4. Property tax issue overstated. In general Minnesota property taxes are reasonable.  But there is a big disparity in property tax rates between types of property.    Why should business pay 3 times the rate homeowners pay? Why should a small business or a neighborhood business (coffee shop) which is struggling have to pay its employees have to pay high property taxes compared to homeowners and businesses in other states (Wisconsin is 1/2 of Minnesota and other Midwest states are 25% of Minnesota)? Also high property taxes are a major negative for start-up/new businesses which have no income but still have to pay high property taxes. Under the discrimination doctrine of disparate impact, the fact that the tax rate for an apartment is double the rate for a homesteaded house is racially discriminatory.   60+% of blacks rent. 60+% of white own. So poor blacks pay high property tax rates to subsidize whites who pay low rates. The liberals perpetuate the lie that the rent rebate levels the difference, which ignores the property tax rebates white homeowners get.

6. Confine local aid to capital projects. LGA is a broken system that needs to be eliminated. Only half the cities in Minnesota get LGA. No one, and I mean no one, can explain why St. Paul gets $3xx per resident but Minneapolis only gets $2xx per resident. Some cities get over $400/resident, some about $100/resident and 50% of the cities get zero.

7. Cut deductions and credits. The fewer the tax deductions and credits there are, the fairer most people think the system is.

8. Increase taxes only with redesign. There should be significant state and local government redesign completed before any taxes are increased.  Consolidating all of the state's Information Technology functions into one department is an example of good redesign.

Scott Halstead  (7.5)  (7.5)  (0)  (2.5)  (10)  (10)  (7.5)  (5)

3. Tax fairness overstated.  Excessive amounts of income have been granted special privileges and are not taxed.

5. Broaden the sales tax. Including internet sales.  Consider a higher rate for Internet sales, as they do not provide Minnesota jobs.

8. Increase taxes only with redesign. Perhaps we need a statewide electronic suggestion box.  We need a 50% reduction in the size of our legislature.  They need to be paid for performance and term limits (should be) enacted.

Peter Hennessey  (7.5)  (7.5)  (7.5)  (2.5)  (7.5)  (7.5)  (7.5)  (7.5)

1. Retirees will lower revenue. The mistake is basing taxes on income rather than consumption.

2. Corporate tax receipts uncertain. Corporations do not pay taxes. They pass all of their expenses onto their customers, or else they burn through their reserves and go bankrupt. This would not be an issue if taxes were based on consumption rather than income. Then all sales taxes would be paid by the last consumer, whether retail or corporate.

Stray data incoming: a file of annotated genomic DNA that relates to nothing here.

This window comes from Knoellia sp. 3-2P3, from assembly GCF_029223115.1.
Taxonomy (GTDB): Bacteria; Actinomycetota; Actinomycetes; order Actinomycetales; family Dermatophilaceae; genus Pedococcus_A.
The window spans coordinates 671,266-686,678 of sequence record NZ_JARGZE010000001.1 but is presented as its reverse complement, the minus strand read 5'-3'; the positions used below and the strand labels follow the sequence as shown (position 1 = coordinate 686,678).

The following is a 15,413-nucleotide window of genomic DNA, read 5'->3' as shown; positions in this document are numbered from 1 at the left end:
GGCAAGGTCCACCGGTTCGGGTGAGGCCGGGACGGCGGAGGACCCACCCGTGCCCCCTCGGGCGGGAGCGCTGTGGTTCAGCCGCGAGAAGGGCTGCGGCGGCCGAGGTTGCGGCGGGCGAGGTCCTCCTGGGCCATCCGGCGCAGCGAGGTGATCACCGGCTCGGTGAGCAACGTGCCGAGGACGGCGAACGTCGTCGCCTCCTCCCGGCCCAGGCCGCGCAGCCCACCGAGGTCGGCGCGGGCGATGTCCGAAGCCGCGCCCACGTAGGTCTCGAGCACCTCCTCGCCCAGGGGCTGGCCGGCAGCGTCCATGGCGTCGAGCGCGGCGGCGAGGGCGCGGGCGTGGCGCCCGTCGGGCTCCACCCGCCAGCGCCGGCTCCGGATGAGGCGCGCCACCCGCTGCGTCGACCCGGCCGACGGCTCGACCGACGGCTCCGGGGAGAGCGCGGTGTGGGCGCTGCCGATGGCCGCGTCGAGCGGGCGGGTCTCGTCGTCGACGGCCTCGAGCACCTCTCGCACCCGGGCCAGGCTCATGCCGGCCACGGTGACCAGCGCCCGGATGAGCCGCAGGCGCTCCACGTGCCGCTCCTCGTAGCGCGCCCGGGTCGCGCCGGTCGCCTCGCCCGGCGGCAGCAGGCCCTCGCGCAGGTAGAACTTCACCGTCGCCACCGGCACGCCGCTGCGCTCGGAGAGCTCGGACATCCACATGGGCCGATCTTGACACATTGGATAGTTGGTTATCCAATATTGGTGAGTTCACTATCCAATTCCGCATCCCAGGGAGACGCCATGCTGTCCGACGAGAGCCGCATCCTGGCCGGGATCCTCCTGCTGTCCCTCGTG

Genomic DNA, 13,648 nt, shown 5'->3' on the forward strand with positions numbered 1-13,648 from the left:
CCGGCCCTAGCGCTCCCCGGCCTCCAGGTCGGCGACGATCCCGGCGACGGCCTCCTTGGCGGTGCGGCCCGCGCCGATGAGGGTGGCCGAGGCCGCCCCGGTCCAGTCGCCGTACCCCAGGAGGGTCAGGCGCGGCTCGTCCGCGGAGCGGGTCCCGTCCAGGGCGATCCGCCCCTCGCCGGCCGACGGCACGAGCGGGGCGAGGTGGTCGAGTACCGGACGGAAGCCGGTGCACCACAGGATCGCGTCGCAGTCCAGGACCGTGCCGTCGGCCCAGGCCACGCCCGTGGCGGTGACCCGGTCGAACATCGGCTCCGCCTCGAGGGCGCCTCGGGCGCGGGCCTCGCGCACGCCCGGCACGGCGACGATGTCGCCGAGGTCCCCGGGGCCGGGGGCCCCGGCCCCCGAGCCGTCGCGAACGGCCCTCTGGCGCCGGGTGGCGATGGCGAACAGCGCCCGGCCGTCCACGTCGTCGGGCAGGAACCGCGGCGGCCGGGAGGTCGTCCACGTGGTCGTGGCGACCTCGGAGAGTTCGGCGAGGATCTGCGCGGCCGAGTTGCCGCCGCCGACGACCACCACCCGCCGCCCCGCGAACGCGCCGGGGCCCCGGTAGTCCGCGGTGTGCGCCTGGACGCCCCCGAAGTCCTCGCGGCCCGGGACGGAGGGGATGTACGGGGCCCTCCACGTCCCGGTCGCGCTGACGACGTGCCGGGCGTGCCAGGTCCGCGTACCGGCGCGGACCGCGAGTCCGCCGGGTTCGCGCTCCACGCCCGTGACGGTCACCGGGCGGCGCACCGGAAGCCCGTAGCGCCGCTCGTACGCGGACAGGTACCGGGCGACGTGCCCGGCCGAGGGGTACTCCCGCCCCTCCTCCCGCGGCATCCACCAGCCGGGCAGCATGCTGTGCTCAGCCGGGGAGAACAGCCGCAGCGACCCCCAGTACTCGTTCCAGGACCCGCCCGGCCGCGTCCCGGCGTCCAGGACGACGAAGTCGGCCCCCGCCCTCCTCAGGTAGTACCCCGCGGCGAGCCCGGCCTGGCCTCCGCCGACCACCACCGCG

3. Tax fairness overstated.  If taxes are based on income, tax policy is set by the politics of envy and class warfare, government assumes the role of a predator in search of the juiciest victims, and everybody loses. If taxes are based on consumption, government is necessarily a direct partner in society's prosperity and therefore readjusts its policies and actions to be pro business, pro prosperity, pro growth -- and everybody wins.  The key fact that everybody misses is that absolutely everybody at all times directly depends for his income on somebody making a sale, which is a voluntary, uncoerced transaction between a willing seller and a willing buyer making a win-win deal. The business owner can't pay his employees or pay his taxes if he can't sell his product, and the government can't pay its employees if no tax is collected on a sale that was not made. Why this simple fact is beyond the comprehension of most people, especially politicians and government economists, is one of the great mysteries of our times.

4. Property tax issue overstated. Entities with taxation powers must make sure that the property tax is not just an extortion or protection racket. If you think this is an unfair statement, consider what we would do if organized crime were to come around offering "protection." Everybody must live somewhere, and it is not "fair" or "just" to tax someone's home. Most retirees can afford to stay in their homes only because it's paid off and the only expenses left are utilities, repairs and taxes. In a "fair and just" society government would try to minimize their burden. However I am not advocating means testing; property taxes simply should be very low.